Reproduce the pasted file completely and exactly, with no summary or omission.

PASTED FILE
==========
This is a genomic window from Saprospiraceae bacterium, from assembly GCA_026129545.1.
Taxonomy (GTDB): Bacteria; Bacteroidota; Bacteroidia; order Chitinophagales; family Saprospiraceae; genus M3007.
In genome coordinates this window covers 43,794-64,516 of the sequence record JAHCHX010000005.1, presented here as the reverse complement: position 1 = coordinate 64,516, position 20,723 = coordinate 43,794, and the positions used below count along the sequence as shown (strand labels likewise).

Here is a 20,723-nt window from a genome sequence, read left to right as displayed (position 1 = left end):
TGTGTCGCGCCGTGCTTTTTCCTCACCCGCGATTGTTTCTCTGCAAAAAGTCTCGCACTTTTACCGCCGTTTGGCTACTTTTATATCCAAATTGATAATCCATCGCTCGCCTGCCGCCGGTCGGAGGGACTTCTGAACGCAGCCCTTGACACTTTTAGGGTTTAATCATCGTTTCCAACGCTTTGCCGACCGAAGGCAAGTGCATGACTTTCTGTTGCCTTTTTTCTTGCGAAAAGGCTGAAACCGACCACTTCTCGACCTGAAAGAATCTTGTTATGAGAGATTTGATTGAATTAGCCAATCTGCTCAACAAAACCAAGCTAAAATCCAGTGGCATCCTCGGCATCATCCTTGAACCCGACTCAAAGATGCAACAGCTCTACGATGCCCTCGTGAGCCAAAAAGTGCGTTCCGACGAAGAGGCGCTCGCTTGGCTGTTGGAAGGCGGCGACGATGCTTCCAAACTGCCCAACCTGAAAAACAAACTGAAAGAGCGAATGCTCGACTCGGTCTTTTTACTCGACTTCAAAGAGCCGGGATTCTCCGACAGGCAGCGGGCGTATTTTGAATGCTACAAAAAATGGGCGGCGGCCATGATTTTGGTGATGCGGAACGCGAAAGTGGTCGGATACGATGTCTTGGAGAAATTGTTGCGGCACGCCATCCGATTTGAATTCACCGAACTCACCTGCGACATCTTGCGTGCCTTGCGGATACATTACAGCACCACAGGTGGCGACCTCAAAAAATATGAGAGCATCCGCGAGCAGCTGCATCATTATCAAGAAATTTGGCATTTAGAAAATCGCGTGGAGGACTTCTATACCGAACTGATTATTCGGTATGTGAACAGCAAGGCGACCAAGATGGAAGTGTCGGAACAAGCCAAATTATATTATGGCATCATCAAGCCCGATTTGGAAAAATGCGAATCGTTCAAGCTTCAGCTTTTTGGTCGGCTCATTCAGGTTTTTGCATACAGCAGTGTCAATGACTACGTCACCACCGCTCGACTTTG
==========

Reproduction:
This is a genomic window from Saprospiraceae bacterium, from assembly GCA_026129545.1.
Taxonomy (GTDB): Bacteria; Bacteroidota; Bacteroidia; order Chitinophagales; family Saprospiraceae; genus M3007.
In genome coordinates this window covers 43,794-64,516 of the sequence record JAHCHX010000005.1, presented here as the reverse complement: position 1 = coordinate 64,516, position 20,723 = coordinate 43,794, and the positions used below count along the sequence as shown (strand labels likewise).

Here is a 20,723-nt window from a genome sequence, read left to right as displayed (position 1 = left end):
TGTGTCGCGCCGTGCTTTTTCCTCACCCGCGATTGTTTCTCTGCAAAAAGTCTCGCACTTTTACCGCCGTTTGGCTACTTTTATATCCAAATTGATAATCCATCGCTCGCCTGCCGCCGGTCGGAGGGACTTCTGAACGCAGCCCTTGACACTTTTAGGGTTTAATCATCGTTTCCAACGCTTTGCCGACCGAAGGCAAGTGCATGACTTTCTGTTGCCTTTTTTCTTGCGAAAAGGCTGAAACCGACCACTTCTCGACCTGAAAGAATCTTGTTATGAGAGATTTGATTGAATTAGCCAATCTGCTCAACAAAACCAAGCTAAAATCCAGTGGCATCCTCGGCATCATCCTTGAACCCGACTCAAAGATGCAACAGCTCTACGATGCCCTCGTGAGCCAAAAAGTGCGTTCCGACGAAGAGGCGCTCGCTTGGCTGTTGGAAGGCGGCGACGATGCTTCCAAACTGCCCAACCTGAAAAACAAACTGAAAGAGCGAATGCTCGACTCGGTCTTTTTACTCGACTTCAAAGAGCCGGGATTCTCCGACAGGCAGCGGGCGTATTTTGAATGCTACAAAAAATGGGCGGCGGCCATGATTTTGGTGATGCGGAACGCGAAAGTGGTCGGATACGATGTCTTGGAGAAATTGTTGCGGCACGCCATCCGATTTGAATTCACCGAACTCACCTGCGACATCTTGCGTGCCTTGCGGATACATTACAGCACCACAGGTGGCGACCTCAAAAAATATGAGAGCATCCGCGAGCAGCTGCATCATTATCAAGAAATTTGGCATTTAGAAAATCGCGTGGAGGACTTCTATACCGAACTGATTATTCGGTATGTGAACAGCAAGGCGACCAAGATGGAAGTGTCGGAACAAGCCAAATTATATTATGGCATCATCAAGCCCGATTTGGAAAAATGCGAATCGTTCAAGCTTCAGCTTTTTGGTCGGCTCATTCAGGTTTTTGCATACAGCAGTGTCAATGACTACGTCACCACCGCTCGACTTTG